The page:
Monday, October 11, 2010

Happy 10th, Andrew

In my early 20s, I was already a well-established magazine junkie, and I remember looking forward to pieces by Andrew Sullivan in the New Republic and the New York Times Magazine. The pieces were often contrarian, and I was also a well-established contrarian. So when Sullivan started a web site -- just about a year or so after the term “blog” was coined, if Wikipedia is to be trusted -- I started reading it. Ten years later, I still read it. I don’t really visit many sites with regularity, and most of them are functional -- ESPN for sports, the New York Times for news/culture, book blogs to stay up on material for The Second Pass -- but I still consistently visit Sullivan.

He’s celebrating his blog’s 10th anniversary with a series of toasts and roasts from other bloggers. He’s certainly not hiding from the roasts. One reader wrote: “This is a man for whom great art is embodied by the Pet Shop Boys, South Park, and some of the most dreary Sunday-devotional verse and essays ever reduced to fair-use excerpts that don’t violate copyright law.” And some of the other criticisms from readers have echoed those of people I know who stopped reading Sullivan with regularity -- they mostly tired, I think, of what they consider his hyper-emotionalism and his dog-with-a-bone tendency to fixate on a subject to the exclusion of much else. Fair enough.

What I continue to like about Sullivan is that, whatever you think of his more patent complexities (gay Catholic, Obama-supporting Thatcher worshipper, etc.), they do reflect the fact that, unlike so many public voices, he is not a cheerleader for one side or another. Yes, he can chew on issues long after they are flavorless. (You won’t find someone more petrified of Sarah Palin than me -- well, unless you find Sullivan -- but there were times when the torrent of posts about her temporarily drove me away.) But even on divisive subjects about which he holds strong opinions -- torture, gay marriage, the legalization of marriage (about all of which I happen to agree with him, so there’s that) -- he can be remarkably un-strident, even too gracious to the other side.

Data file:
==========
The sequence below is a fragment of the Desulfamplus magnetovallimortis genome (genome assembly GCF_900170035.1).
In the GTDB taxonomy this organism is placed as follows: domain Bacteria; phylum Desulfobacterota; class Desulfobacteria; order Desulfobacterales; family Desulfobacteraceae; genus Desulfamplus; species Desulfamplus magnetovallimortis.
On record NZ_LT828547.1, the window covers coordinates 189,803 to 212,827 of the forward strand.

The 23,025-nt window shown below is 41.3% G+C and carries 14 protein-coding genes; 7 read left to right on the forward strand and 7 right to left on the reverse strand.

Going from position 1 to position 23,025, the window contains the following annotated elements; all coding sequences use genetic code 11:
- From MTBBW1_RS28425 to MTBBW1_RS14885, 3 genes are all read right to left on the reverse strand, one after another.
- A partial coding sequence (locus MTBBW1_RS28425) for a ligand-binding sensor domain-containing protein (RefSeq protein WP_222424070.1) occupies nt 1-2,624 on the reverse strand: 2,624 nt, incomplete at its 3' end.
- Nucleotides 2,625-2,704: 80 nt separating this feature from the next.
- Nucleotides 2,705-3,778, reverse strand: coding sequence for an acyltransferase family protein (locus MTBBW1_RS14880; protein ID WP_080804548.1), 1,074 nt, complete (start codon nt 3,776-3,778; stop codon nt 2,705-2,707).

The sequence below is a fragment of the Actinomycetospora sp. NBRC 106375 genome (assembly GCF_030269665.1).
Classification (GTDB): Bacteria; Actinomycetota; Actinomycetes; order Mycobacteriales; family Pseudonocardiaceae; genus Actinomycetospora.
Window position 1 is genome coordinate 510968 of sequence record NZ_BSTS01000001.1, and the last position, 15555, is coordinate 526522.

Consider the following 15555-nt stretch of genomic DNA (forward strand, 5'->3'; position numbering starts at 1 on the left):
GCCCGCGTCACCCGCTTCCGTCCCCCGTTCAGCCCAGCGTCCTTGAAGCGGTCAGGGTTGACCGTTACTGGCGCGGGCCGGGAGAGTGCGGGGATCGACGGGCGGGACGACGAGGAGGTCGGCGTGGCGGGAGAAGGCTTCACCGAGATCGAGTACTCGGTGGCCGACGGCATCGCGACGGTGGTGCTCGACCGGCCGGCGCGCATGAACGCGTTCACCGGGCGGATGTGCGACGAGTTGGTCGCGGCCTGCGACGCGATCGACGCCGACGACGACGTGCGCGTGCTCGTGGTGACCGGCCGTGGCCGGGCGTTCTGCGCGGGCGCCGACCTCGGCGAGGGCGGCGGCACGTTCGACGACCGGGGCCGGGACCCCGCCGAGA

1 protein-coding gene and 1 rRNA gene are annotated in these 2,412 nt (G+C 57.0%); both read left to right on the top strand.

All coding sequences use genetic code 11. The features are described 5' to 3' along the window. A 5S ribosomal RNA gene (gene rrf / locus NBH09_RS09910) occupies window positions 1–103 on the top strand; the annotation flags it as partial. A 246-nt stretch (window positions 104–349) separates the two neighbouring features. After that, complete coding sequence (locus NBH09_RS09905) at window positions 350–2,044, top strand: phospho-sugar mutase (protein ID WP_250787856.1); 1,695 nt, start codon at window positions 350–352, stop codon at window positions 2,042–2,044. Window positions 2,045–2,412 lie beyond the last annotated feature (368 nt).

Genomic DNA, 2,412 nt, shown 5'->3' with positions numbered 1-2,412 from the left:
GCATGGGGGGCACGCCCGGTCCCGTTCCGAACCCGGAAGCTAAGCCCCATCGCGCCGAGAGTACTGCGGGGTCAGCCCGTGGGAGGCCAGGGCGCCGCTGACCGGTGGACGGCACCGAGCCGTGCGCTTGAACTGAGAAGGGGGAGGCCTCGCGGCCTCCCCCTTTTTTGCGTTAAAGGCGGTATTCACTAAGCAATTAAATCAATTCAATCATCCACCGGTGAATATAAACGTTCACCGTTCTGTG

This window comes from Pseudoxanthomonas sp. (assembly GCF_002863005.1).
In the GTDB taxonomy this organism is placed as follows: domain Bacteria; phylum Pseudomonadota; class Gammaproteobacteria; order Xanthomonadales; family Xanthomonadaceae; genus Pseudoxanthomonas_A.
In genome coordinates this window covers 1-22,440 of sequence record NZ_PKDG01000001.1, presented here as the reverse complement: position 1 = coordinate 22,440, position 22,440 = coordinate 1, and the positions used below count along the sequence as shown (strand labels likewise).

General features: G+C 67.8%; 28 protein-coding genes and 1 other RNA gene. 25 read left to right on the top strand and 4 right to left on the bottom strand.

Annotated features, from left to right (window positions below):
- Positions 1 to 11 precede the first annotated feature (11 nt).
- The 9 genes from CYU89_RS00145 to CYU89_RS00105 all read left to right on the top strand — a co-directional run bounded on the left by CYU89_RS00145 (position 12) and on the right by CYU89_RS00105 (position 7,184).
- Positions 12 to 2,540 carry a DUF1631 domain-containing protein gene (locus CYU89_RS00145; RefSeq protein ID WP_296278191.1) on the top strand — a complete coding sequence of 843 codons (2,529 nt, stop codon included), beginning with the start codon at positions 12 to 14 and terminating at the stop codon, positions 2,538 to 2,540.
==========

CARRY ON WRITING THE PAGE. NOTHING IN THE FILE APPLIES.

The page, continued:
If I had to guess, I think this stems from his history with debate, which he has mentioned on occasion. He debated in high school, and became the president of the Oxford Union, the famous debating society. My own experience with debate was far briefer and far more modest -- a couple of years at a suburban Texas high school. But I do think that experience lastingly affected the way I see disagreements (when they are substantive). Sullivan has admitted, “I took the losing side, as I always tried to in Oxford debates (far more fun to lose well than to win easily).” I think that in most cases, either side of a debate could “win,” depending on who’s doing the arguing. This is not just because style comes into it -- not just a case of some slickster being able to sell anything -- but because there’s normally a reason why each side feels the way it does, some logical structure beneath the more emotional manifestations of support.